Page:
March 20 is National Native American HIV/AIDS Awareness Day
Lisa Neel, Indian Health ServiceNational Native HIV/AIDS Awareness Day is a nationwide effort designed to promote HIV testing and awareness in Native communities. March 20, 2016 marks the 10th annual National Native HIV/AIDS Awareness Day. This year's theme is "Hear Indigenous Voices: Uniting Bold Voices of American Indians, Alaska Natives, and Native Hawaiians/Other Pacific Islanders."
HIV/AIDS testing is free at all IHS facilities. It is our goal to support the communities we serve in providing the HIV prevention and care activities that are most effective for them.
Examples of toolkits developed by IHS and its partners to help people use their voices to improve their community's health include:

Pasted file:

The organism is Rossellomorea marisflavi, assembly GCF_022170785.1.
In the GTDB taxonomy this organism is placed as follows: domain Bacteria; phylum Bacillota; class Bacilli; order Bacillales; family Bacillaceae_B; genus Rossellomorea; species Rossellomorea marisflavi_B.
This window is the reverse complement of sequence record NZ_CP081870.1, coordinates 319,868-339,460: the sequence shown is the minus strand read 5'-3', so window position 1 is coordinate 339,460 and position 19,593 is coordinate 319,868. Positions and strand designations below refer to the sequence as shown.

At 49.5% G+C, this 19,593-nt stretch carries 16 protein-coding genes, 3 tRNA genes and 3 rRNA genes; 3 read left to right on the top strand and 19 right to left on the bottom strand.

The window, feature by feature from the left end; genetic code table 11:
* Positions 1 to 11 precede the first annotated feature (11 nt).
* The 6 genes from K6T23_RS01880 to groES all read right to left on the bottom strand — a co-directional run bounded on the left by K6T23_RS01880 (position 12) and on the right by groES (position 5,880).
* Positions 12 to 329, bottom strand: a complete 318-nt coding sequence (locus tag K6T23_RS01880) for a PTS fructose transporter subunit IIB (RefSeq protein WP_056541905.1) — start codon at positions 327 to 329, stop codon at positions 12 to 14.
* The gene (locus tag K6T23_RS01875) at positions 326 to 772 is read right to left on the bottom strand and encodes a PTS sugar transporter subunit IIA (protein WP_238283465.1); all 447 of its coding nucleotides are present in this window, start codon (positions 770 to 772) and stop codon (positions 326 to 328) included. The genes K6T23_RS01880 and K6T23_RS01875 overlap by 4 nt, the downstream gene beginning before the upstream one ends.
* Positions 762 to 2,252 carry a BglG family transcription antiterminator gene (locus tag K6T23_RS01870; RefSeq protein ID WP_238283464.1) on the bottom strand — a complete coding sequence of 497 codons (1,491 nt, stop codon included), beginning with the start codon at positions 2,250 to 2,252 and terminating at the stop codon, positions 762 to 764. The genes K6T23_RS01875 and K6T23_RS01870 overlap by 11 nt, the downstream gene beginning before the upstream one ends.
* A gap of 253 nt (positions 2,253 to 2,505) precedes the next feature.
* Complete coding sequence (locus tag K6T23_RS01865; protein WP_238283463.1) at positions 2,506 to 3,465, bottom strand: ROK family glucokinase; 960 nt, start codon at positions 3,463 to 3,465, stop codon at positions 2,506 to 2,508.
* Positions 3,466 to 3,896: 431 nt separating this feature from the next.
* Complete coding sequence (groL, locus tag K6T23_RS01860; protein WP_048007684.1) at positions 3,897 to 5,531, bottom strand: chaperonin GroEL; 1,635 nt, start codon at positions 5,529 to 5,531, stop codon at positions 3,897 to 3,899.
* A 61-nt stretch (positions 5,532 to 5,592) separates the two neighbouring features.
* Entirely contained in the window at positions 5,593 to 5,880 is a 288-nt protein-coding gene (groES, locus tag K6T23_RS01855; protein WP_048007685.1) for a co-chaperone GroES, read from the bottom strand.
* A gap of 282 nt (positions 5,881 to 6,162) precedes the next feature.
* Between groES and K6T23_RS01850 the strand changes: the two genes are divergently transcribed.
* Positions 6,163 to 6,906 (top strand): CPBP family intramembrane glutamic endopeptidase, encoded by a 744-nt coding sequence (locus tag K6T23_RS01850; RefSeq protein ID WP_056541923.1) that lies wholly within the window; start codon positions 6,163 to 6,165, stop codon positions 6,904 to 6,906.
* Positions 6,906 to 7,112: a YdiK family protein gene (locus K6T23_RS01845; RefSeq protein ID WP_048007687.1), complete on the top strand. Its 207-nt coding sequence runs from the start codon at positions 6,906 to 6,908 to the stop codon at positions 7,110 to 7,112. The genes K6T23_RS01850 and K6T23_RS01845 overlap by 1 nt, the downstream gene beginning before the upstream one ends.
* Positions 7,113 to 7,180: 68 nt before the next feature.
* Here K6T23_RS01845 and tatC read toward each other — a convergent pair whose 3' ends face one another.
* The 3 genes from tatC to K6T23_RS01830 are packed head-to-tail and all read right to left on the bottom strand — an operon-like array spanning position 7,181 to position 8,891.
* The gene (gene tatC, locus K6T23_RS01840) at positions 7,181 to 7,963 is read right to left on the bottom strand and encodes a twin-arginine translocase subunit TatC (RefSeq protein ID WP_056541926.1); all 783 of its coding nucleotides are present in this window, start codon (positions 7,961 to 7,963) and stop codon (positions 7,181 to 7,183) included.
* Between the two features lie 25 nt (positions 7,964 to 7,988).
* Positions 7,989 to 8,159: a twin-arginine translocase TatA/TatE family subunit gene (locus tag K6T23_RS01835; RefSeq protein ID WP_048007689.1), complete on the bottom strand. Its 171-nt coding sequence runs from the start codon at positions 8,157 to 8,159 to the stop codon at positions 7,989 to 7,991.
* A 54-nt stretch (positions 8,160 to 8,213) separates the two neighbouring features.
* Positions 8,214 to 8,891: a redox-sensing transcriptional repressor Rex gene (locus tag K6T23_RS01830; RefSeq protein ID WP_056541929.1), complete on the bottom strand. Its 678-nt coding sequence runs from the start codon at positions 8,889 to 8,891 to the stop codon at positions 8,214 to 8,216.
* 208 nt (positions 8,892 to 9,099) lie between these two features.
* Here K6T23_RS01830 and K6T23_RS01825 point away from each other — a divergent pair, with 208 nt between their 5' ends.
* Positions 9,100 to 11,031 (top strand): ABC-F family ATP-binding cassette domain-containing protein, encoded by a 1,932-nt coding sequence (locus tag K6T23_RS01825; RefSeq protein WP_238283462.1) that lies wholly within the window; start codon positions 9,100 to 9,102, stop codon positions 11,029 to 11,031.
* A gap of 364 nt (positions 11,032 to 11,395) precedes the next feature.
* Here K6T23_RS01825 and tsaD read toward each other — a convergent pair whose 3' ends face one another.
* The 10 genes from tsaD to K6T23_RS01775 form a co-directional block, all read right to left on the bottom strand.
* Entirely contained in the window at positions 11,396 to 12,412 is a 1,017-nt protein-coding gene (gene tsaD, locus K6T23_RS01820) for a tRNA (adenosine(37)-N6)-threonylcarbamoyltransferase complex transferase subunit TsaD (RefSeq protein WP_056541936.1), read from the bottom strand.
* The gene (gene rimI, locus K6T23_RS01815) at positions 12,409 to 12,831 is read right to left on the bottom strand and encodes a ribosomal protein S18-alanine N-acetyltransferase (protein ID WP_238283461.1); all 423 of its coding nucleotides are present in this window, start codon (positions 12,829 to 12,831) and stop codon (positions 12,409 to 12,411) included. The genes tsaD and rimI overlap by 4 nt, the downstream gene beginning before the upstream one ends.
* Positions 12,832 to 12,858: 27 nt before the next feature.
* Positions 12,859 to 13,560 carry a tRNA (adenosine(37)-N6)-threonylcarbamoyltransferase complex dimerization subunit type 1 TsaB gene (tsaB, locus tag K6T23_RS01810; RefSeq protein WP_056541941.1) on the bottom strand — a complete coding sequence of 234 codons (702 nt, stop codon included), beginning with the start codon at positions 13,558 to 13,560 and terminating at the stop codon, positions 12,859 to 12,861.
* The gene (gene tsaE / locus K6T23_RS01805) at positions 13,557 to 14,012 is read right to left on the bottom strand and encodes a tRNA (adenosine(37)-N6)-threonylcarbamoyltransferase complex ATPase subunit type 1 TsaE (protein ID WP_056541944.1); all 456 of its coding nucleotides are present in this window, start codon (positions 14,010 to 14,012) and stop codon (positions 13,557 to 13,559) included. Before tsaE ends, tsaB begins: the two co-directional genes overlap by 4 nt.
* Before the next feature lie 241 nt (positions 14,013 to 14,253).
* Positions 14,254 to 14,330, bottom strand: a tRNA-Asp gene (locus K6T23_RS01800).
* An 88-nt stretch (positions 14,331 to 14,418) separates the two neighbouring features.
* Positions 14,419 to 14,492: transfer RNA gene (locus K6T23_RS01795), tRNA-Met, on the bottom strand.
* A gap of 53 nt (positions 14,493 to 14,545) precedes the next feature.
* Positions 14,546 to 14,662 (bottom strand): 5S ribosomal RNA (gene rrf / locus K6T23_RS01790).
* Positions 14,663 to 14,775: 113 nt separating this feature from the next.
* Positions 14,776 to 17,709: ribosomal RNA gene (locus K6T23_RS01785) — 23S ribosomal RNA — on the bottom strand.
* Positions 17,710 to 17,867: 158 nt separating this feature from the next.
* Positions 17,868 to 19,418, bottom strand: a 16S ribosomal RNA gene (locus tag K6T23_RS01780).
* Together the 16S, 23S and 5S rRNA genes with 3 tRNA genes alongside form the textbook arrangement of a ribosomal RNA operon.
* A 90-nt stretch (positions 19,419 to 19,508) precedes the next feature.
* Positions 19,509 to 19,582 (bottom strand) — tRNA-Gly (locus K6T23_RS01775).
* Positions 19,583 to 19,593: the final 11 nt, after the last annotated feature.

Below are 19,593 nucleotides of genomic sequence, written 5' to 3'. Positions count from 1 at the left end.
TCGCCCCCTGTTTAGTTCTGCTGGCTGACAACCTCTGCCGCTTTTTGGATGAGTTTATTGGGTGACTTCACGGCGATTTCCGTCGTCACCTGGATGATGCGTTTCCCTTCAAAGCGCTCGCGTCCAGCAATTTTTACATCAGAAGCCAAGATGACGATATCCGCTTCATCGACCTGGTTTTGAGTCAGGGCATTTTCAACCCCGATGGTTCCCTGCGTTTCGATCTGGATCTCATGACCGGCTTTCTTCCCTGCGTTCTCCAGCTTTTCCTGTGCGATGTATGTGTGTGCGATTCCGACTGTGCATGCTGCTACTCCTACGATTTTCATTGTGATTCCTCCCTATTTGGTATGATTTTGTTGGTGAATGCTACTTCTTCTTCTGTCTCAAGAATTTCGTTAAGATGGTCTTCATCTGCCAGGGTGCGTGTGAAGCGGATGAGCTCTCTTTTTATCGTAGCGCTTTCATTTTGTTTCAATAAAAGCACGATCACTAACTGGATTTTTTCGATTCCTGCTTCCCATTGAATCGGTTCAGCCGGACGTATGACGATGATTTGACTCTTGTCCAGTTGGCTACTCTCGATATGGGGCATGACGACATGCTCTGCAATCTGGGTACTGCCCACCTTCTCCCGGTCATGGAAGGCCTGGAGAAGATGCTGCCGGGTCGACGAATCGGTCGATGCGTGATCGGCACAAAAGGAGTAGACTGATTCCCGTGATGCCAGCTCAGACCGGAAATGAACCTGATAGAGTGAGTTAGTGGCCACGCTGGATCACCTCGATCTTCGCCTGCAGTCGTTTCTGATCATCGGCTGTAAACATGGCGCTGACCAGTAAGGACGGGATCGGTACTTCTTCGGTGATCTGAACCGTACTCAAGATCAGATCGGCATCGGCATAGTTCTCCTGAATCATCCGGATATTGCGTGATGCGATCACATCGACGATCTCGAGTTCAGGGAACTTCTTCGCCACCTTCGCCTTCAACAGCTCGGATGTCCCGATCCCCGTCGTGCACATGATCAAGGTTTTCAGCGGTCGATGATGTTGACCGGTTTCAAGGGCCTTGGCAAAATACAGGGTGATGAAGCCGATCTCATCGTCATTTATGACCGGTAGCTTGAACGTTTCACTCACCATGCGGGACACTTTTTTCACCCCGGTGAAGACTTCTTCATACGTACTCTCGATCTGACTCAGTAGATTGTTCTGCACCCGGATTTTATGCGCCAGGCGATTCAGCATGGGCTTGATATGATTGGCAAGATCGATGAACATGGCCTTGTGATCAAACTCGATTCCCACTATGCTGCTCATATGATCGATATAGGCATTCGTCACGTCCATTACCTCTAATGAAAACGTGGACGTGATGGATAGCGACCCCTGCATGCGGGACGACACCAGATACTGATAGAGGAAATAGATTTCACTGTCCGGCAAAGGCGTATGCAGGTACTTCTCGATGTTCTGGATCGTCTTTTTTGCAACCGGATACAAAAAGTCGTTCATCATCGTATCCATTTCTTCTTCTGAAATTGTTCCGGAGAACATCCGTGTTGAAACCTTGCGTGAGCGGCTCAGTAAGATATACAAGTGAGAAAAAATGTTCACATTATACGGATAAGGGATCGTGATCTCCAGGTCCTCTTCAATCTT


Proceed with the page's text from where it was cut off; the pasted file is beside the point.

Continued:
- Native VOICESExit Disclaimer (Video Opportunities for Innovative Condom Education and Safer Sex), an intervention designed for American Indian and Alaska Native youth. The culturally tailored video covers important sexual health topics, including talking to your partner about sex, STD testing, defining and enforcing personal values and healthy relationships. A free toolkit can be ordered at firstname.lastname@example.org.
- The Tribal HIV/STD Advocacy Kit & Policy Guide was created to help people strengthen local policies and guidelines to prevent HIV and STDs.
There are a number of new ways to reduce HIV transmission and provide a healthy lifespan to those already living with HIV. One of these is pre-exposure prophylaxis (or PrEP), which is the daily use of HIV medication to reduce the risk of infection in people at very high risk for HIV. Studies have shown that PrEP is highly effective for preventing HIV if it is used as prescribed. Learn more about PrEP.Ms. Neel, MPH, a member of the Cherokee Nation, manages the IHS National HIV/AIDS Program. This public health program addresses infectious disease needs in partnership with Native communities throughout the United States.